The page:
It reveals what we crave, how we satisfy our cravings, and the impact these cravings have on us.

By JJ Disco

NYNY by FILLY manages to re-imagine ‘New York’, originally by worldly indie-pop group Kritters. FILLY’s remix gives a new spin with another contemporary NYC twist, bringing in some interesting sounds to an already complex and beautiful tune. The remix has a powerful visual to accompany it.

The duo says: “This track is our first as FILLY, making psycho-sweet avant-garde pop and based in London and New York. It’s a remix of the Kritter’s song New York, an introspective, slow-building, and super honest track that we inverted to make this pure dumb-dumb fun tune. We also made a candy floss nightmare of a video to accompany it. FILLY explores a lifetime artistic obsession with the culture of consuming: what we crave, how we fulfill our cravings, and what fulfilling our cravings does to us. This project explores these themes by embodying them. The artist Cindy Sherman was an early influence, but also Rocky Horror Picture Show, and Lisa Frank binders (if you aren’t familiar, look that shit up. It’s like a rainbow bled out.) I always loved the sort of camp anger of the Sex Pistols, too, and the way they were a product designed and packaged by Vivienne Westwood and Malcolm McClaren. And then the real anger of their musically and intellectually superior contemporaries X-Ray Spex. Sonic influences run wide and deep – some are Fever Ray/the knife, Peaches, and The Blow.”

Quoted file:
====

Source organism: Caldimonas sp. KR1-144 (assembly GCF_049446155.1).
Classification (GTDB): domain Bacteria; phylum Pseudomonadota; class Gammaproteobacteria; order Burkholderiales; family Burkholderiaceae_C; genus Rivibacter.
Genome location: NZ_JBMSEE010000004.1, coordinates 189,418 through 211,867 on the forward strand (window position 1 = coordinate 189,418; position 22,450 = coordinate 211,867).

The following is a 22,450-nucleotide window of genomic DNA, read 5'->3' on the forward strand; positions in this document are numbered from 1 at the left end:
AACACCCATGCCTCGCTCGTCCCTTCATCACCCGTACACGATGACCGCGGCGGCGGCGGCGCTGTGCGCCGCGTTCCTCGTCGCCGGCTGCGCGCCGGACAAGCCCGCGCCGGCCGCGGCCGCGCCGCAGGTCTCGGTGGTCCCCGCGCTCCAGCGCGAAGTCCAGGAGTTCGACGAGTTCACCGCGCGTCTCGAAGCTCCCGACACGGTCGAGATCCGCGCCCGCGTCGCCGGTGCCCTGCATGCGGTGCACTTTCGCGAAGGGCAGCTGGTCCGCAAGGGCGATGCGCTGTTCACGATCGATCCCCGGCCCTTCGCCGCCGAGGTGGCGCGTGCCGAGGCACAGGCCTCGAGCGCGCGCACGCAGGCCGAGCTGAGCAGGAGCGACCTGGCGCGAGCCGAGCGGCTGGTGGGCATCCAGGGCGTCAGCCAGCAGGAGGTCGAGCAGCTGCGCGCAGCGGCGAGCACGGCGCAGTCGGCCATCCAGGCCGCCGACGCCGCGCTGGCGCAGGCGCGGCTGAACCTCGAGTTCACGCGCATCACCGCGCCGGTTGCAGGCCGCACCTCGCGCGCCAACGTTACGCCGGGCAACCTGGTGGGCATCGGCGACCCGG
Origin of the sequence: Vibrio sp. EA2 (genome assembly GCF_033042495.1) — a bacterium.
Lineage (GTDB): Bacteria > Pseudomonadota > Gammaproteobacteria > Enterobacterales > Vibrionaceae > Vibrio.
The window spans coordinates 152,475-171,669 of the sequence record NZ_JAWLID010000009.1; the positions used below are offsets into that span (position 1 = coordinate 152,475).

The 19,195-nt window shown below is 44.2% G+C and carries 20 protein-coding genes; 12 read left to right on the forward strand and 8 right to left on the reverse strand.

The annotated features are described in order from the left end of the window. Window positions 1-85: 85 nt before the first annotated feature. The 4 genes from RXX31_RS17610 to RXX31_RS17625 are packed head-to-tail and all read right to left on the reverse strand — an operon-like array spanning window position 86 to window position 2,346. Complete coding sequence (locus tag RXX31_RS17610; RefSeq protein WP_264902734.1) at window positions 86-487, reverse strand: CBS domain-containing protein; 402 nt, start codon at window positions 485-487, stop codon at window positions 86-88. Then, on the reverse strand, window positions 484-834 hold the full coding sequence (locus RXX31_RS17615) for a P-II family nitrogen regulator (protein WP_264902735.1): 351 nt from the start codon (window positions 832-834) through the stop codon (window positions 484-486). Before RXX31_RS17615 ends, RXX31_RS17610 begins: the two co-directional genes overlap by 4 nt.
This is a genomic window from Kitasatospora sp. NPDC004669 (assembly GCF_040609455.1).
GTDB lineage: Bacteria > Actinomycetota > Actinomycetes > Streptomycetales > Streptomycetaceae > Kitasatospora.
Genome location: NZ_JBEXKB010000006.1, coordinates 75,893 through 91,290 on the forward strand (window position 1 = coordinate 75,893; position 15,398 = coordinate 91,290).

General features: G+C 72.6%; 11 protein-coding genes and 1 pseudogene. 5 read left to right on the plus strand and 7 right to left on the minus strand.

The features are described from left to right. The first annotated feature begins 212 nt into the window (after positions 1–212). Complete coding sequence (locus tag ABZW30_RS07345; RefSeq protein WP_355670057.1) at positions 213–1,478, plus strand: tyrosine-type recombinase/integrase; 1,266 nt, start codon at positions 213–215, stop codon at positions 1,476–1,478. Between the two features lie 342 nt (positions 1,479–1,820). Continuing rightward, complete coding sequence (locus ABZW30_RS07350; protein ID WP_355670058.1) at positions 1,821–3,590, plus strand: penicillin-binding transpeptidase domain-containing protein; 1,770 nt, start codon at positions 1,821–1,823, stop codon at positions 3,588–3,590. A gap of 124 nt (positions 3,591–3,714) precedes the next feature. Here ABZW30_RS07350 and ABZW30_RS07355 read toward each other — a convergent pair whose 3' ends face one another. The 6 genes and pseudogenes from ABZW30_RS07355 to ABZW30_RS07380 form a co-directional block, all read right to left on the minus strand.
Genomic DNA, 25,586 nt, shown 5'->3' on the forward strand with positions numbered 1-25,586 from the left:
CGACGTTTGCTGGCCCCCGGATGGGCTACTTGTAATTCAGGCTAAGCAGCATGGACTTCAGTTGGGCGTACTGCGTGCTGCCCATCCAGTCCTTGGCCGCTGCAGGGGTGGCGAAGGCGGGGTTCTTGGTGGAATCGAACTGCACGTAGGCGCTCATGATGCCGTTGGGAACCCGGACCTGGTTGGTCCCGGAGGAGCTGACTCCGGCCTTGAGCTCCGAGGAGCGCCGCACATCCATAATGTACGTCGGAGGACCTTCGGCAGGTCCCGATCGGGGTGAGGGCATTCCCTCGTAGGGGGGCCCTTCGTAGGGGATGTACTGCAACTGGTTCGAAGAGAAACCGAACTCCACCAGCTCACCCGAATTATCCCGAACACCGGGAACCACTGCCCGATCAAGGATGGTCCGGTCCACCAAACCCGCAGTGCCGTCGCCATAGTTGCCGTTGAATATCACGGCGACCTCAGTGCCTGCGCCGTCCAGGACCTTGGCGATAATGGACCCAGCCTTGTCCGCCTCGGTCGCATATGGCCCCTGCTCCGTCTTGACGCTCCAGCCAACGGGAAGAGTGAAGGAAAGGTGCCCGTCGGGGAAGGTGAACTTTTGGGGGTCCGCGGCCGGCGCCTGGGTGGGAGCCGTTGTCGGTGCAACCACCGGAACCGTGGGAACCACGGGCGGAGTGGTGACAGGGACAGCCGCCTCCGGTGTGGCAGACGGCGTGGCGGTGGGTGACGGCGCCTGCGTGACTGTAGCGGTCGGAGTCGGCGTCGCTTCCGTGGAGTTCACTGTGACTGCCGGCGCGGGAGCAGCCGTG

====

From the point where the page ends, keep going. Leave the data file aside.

Kritters is the musical project of New York duo Kirini O.K. (interdisciplinary artist, songwriter, and vocalist) and Robert Steadman (drummer for cult indie-folk band Stornoway). When he was asked about the origins of New York, Kirini explained: “I had been thinking a lot about the time in my life when I lived in downtown New York City. It was, in retrospect, a remarkable way to grow up: right on Washington Square Park, right in the middle of the Village. When things were difficult in my life I escaped to the streets and walked and walked. I was never alone; the city was my great friend”.